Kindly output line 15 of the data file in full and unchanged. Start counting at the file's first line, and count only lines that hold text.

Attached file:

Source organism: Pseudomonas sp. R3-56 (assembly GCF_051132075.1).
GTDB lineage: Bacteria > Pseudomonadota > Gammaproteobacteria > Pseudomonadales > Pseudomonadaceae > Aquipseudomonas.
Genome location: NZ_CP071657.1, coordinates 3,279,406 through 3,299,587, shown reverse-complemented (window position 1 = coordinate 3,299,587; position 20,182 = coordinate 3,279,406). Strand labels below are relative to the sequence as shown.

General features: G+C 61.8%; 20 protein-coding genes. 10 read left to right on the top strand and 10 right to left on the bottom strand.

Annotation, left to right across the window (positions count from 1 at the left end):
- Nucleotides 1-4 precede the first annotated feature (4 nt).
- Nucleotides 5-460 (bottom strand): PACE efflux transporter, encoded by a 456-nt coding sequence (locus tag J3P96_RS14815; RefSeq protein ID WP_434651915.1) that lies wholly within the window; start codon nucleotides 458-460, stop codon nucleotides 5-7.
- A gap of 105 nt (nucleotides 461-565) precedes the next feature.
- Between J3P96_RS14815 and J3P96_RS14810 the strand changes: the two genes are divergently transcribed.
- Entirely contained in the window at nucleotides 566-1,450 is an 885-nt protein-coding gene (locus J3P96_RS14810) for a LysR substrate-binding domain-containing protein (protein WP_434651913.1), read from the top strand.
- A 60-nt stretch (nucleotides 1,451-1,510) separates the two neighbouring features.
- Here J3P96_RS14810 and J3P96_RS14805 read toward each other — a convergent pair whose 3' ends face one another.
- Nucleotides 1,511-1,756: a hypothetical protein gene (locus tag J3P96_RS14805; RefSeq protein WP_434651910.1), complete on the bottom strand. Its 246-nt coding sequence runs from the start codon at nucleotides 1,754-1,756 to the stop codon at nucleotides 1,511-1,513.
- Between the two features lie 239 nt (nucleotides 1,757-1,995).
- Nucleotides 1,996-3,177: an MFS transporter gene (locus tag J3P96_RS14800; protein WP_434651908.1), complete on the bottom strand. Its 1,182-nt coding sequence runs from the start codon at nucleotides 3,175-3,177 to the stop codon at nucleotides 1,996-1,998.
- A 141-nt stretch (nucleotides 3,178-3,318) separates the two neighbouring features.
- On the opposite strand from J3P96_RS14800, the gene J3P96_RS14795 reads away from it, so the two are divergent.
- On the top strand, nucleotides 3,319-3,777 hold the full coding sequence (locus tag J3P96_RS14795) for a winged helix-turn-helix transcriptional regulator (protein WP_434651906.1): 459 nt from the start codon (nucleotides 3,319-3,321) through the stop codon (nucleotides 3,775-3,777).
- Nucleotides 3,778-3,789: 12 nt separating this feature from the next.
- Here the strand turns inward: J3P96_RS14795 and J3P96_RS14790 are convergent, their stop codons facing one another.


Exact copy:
- Nucleotides 1,996-3,177: an MFS transporter gene (locus tag J3P96_RS14800; protein WP_434651908.1), complete on the bottom strand. Its 1,182-nt coding sequence runs from the start codon at nucleotides 3,175-3,177 to the stop codon at nucleotides 1,996-1,998.